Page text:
The rain over, I go and squat against the canvas that is spread over the arched sky-lights on the small promenade deck, sitting on the seat that is fixed to the sky-light sides. The wind is cold: there are snatches of sun and spits of rain. The big cape has[Pg 62] come and is being left behind: we are heading for a far-off cape like a cloud in the grey air. A dimness comes over one’s mind: a sort of stupefaction owing to the wind and the relentless slither-and-rearing of the ship. Not a sickness, but a sort of dim faintness. So much motion, such moving, powerful air. And withal a constant triumph in the long, slow sea-gallop of the ship.
A great loud bell: midday and the crew going to eat, rushing to eat. After some time we are summoned. “The Signora isn’t eating?” asks the waiter eagerly: hoping she is not. “Yes, she is eating,” say I. I fetch the q-b from her berth. Rather wanly she comes and gets into her spin chair. Bash comes a huge plate of thick, oily cabbage soup, very full, swilkering over the sides. We do what we can with it. So does the third passenger: a young woman who never wears a hat, thereby admitting herself simply as one of “the people,” but who has an expensive complicated dress, nigger-coloured thin silk stockings, and suede high-heeled shoes. She is handsome, sturdy, with large dark eyes and a robust, frank manner: far too robustly downright for Italy. She is from Cagliari—and can’t do much with the cabbage soup: and tells the waiter so, in her deep, hail-fellow-well-met[Pg 63] voice. In the doorway hovers a little cloud of alpaca jackets grinning faintly with malignant anticipation of food, hoping, like blow-flies, we shall be too ill to eat. Away goes the soup and appears a massive yellow omelette, like some log of bilious wood. It is hard, and heavy, and cooked in the usual rank-tasting olive oil. The young woman doesn’t have much truck with it: neither do we. To the triumph of the blow-flies, who see the yellow monster borne to their altar. After which a long long slab of the inevitable meat cut into innumerable slices, tasting of dead nothingness and having a thick sauce of brown neutrality: sufficient for twelve people at least. This, with masses of strong-tasting greenish cauliflower liberally weighted with oil, on a ship that was already heaving its heart out, made up the dinner. Accumulating malevolent triumph among the blow-flies in the passage. So on to a dessert of oranges, pears with wooden hearts and thick yellowish wash-leather flesh, and apples. Then coffee.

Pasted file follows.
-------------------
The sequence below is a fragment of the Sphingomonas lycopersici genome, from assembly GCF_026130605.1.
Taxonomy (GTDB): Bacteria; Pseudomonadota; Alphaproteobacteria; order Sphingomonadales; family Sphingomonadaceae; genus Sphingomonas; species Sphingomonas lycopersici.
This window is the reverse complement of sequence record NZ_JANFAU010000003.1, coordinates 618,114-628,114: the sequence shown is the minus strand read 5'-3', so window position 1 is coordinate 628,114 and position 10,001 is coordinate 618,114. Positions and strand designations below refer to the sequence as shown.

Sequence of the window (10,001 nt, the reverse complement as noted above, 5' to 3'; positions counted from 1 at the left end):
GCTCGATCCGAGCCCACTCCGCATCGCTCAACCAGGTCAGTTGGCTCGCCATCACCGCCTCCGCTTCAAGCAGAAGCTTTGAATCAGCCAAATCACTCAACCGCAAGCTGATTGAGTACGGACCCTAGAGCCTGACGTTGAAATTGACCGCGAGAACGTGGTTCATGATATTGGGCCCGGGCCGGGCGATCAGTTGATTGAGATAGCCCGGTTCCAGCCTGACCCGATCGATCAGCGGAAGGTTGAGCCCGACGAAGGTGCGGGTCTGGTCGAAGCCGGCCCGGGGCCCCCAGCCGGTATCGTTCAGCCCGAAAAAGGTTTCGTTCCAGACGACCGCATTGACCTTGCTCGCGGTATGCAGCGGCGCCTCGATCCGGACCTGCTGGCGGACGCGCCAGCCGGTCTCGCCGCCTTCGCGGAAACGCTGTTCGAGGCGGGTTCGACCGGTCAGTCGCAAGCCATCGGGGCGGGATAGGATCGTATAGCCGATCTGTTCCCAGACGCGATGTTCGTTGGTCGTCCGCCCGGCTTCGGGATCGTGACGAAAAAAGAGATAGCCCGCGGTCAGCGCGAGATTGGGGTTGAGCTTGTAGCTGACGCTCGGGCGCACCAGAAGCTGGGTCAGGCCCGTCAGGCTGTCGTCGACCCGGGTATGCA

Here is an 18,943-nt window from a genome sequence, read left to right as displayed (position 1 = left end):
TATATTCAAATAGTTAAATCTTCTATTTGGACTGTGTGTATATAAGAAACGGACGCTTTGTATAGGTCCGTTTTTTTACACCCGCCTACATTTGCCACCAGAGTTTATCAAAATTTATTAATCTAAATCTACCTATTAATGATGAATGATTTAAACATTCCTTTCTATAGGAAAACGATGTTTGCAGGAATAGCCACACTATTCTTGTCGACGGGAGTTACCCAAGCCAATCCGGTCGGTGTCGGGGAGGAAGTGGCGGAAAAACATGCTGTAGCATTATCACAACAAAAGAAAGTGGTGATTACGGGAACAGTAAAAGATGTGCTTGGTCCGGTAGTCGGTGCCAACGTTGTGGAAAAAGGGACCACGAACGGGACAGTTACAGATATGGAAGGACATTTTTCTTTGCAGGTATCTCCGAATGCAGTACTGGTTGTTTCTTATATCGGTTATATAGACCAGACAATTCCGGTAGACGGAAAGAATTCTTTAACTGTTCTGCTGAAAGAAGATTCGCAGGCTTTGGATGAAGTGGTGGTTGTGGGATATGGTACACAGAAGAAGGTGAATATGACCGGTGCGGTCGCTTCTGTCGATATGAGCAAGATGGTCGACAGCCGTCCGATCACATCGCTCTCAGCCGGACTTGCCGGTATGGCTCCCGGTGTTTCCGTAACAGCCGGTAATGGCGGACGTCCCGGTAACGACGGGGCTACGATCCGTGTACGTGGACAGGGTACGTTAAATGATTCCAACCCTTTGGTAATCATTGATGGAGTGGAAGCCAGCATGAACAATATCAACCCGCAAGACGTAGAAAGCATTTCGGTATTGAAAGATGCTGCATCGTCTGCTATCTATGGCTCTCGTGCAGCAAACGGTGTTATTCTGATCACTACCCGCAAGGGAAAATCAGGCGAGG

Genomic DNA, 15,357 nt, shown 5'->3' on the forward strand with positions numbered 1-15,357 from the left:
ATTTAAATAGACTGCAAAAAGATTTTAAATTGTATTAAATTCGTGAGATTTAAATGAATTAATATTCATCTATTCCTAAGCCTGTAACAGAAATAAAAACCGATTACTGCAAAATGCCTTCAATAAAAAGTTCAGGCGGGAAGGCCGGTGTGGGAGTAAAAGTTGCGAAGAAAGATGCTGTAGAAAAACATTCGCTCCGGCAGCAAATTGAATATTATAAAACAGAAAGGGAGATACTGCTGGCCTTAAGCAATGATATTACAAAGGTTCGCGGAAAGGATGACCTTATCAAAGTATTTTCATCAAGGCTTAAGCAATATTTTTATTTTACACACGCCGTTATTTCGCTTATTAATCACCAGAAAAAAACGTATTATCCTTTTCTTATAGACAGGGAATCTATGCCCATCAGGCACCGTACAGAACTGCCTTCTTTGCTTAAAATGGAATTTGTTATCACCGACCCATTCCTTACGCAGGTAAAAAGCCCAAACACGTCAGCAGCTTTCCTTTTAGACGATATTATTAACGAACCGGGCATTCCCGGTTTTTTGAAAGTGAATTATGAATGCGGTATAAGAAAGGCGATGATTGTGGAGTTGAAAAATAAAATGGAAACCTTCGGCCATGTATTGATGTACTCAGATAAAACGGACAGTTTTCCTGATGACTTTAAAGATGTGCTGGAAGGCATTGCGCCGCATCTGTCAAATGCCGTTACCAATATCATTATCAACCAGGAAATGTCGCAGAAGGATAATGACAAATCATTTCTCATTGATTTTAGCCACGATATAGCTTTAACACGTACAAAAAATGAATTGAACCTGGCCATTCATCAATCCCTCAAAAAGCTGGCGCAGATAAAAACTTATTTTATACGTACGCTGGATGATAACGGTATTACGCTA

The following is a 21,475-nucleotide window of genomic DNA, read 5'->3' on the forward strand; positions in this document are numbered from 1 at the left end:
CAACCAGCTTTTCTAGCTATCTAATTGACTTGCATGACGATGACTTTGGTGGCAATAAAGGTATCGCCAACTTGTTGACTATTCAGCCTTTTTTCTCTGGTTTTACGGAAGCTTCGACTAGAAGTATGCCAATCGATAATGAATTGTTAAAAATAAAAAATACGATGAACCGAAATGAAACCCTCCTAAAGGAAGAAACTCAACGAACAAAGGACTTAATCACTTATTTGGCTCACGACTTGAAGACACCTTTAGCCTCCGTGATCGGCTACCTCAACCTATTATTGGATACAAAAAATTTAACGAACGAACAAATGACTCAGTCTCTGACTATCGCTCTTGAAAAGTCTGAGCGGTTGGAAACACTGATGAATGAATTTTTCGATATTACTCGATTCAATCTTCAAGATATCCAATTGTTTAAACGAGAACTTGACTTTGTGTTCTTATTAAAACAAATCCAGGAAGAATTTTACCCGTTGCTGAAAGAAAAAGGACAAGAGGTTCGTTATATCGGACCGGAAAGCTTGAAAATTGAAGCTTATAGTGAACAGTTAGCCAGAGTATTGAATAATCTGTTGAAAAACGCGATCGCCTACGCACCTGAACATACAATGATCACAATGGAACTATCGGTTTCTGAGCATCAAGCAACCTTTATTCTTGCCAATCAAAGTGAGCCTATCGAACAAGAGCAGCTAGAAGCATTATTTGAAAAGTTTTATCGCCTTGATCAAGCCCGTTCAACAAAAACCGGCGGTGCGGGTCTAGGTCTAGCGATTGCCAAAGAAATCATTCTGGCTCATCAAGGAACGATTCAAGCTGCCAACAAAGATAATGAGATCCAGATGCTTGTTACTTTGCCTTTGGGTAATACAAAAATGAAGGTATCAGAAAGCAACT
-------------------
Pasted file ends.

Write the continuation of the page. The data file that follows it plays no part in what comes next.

And we had sat through it, which is something. The alpaca blue-bottles buzzed over the masses of food that went back on the dishes to the tin altar. Surely it had been made deliberately so that we should not eat it! The Cagliarese young woman talked to us. Yes, she broke into that awful language which[Pg 64] the Italians—the quite ordinary ones—call French, and which they insist on speaking for their own glorification: yea, when they get to heaven’s gate they will ask St. Peter for:Share It